Start your engines, folks. Another campaign season approaches. Yes, another vindictive battle for the hearts and minds of our student body – or at least the small fraction of us who actually vote, much less pay attention to the impending campaigns – will begin in the coming days. The massive lists of e-mail addresses are undoubtedly being compiled. The posters will appear, and soon every conceivable space on campus will be defiled with the names and trite slogans of our unscrupulous representatives. Look too for the Facebook groups lionizing specific candidates and their political party machines. You’ll know it’s really in full swing once your inbox begins piling up with seemingly personalized messages soliciting your vote.

Angela Cesere

I’m not describing the crookedness of any real political system. Rather, these depredations augur the perennial student government elections, the knockoff campaigns of students taking themselves far too seriously. (For the sake of full disclosure, that’s certainly an indictment I’ve been on the brunt end of, too.) But taking oneself too seriously needn’t be an offense in and of itself. Plenty of us take ourselves and our studies seriously. Indeed, at the cusp of full-fledged adulthood, why shouldn’t we?

And yet seriousness in demeanor necessarily follows seriousness in deed. With a budget of about $500,000 annually, such seems to be the case with our student government. But then why do so many of us consider it such a joke? Perhaps it follows from the actions of our elected representatives. Never missing a chance to refute the assumption that student government might conduct itself in a principled way, our ambitious peers have taken the rather sober tack of justifying their ends (election) with nearly any means. In that vein, it didn’t surprise me to overhear a veteran of student elections instruct an aspiring novice that, “You have to be ruthless. . Do shit that nobody else would do. . I was willing to do anything for a vote. Anything.”

Such sang-froid in the face of sacrificing principles for political expediency certainly accords with political movements looking to history to exculpate their perhaps reckless missteps. Thus could Lenin excuse the perhaps excessive policies of a nascent Soviet Union in the hopes of future good. I don’t get that same vibe with student government members. They seem willing to abuse their student populace with a zeal bereft of any ideological justification (as, of course, Students 4 Michigan always reminded us of its lack of any singular or overarching ideology). Whether it’s flooding our inboxes, littering our sidewalks with leaflets or obscuring our view of the pavement ahead of us with ubiquitous campaign pitches, our leaders appear not to have bothered themselves with our welfare, much less a grander goal to “end history” or what have you. No, it seems they’re content with a recurring system – albeit with conspicuously altered party names – of abusing the shit out of us.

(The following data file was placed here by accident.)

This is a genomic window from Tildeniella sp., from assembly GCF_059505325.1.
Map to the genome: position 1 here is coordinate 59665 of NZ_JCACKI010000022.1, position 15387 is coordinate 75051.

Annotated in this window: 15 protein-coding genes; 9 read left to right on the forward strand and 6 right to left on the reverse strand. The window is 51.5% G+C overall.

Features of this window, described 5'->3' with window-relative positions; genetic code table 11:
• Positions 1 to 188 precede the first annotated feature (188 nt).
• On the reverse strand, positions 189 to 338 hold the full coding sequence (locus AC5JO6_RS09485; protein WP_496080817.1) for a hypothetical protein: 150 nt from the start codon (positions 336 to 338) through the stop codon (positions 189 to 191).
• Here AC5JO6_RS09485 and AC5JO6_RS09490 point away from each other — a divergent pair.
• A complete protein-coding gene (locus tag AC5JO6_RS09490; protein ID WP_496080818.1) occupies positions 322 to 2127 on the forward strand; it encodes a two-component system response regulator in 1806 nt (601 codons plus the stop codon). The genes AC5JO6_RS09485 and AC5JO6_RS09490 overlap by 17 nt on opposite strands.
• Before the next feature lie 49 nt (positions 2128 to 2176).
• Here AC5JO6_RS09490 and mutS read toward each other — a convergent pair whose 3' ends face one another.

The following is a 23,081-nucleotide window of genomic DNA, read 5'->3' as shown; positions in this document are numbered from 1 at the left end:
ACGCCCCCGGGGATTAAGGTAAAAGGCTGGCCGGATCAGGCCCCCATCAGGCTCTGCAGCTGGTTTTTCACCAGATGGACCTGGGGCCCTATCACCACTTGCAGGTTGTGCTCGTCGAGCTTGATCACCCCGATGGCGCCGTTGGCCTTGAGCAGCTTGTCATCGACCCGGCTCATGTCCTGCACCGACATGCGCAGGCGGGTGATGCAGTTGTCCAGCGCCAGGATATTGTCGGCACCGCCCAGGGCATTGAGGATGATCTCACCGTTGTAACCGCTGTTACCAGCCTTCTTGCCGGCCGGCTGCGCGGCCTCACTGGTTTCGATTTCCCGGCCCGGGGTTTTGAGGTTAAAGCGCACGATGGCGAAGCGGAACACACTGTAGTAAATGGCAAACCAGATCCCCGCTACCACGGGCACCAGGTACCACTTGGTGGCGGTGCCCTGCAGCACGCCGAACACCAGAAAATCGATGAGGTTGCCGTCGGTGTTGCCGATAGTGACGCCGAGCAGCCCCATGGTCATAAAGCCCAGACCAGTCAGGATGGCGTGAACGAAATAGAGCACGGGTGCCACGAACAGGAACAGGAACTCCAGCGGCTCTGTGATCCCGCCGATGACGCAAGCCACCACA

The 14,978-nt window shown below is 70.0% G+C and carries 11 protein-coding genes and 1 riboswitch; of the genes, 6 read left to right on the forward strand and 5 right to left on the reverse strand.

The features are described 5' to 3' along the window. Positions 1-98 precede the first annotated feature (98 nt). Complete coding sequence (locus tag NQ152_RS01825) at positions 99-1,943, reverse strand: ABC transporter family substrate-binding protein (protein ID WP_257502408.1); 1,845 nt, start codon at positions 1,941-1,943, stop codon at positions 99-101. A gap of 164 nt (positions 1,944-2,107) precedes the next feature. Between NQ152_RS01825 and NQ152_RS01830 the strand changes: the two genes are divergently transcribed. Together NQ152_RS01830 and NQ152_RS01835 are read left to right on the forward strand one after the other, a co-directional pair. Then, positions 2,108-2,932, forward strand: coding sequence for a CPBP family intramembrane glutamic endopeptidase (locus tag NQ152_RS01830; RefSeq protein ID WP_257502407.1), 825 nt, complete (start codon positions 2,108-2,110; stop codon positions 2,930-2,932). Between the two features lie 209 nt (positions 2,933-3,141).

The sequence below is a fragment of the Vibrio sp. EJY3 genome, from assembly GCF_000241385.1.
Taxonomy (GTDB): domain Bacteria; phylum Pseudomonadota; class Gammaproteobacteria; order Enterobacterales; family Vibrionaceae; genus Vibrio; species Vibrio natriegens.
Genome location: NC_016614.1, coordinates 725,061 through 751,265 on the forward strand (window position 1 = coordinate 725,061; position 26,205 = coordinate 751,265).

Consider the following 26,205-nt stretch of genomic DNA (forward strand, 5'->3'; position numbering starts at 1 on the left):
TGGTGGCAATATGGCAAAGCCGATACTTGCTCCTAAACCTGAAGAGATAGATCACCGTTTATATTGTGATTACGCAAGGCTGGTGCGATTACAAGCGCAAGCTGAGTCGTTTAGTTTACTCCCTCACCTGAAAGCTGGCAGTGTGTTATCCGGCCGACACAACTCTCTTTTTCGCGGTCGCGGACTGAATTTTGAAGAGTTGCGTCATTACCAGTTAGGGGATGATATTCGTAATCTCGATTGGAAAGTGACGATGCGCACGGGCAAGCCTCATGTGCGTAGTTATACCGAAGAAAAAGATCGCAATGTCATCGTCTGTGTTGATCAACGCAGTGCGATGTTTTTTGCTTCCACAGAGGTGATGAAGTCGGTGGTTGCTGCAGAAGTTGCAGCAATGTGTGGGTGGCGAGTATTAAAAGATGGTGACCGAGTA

And for what? Assuming it’s indeed not for a larger ideological scheme, it seems the obvious answer – indeed the answer staring us in the face on every campaign leaflet – is the self-aggrandizement of these ambitious individuals. Sure, it’s not a one-party system, though the succession of Students First to S4M to the Michigan Action Party might have us believe otherwise. A choice of parties notwithstanding, the salient feature of these political groups remains the shameless self-promotion of our enterprising peers. When S4M – or MAP – displays a keen interest in representing a plurality of beliefs and groups (some of them mutually exclusive), one shouldn’t call it diversity. Call it tokenism. And with it comes the tit-for-tat of numerous narcissists willing to promise the votes of their constituent groups for mutual self-advancement.

Let’s face it – your average student cares little for voting. But student groups sure do. When the e-mails flood inboxes and the candidates knock on doors, it often obscures the real legwork behind student elections: the mass mobilization of each student group – frat, political group or ethnic organization – to get its candidate elected. It’s more of a whip system than a democracy: The groups that look to benefit most from complicity in this amour-propre machine rely on their members’ compliance, spurring them to vote the night of elections.

All of this is not to say that student government is irrelevant (I think its fat budget speaks to its importance) – just unscrupulous. Or at least it’s a congress of unprincipled demons one witnesses only in Milton’s Paradise Lost. But this isn’t pandemonium, it’s pan-narcissism: Our representatives worship at no altars of special interest but their own. They’re savvy egoists, future Karl Roves (undoubtedly a wet dream for some of them). These are resume padders par exemplar.

Rafi Martina can be reached at rmartina@umich.edu.

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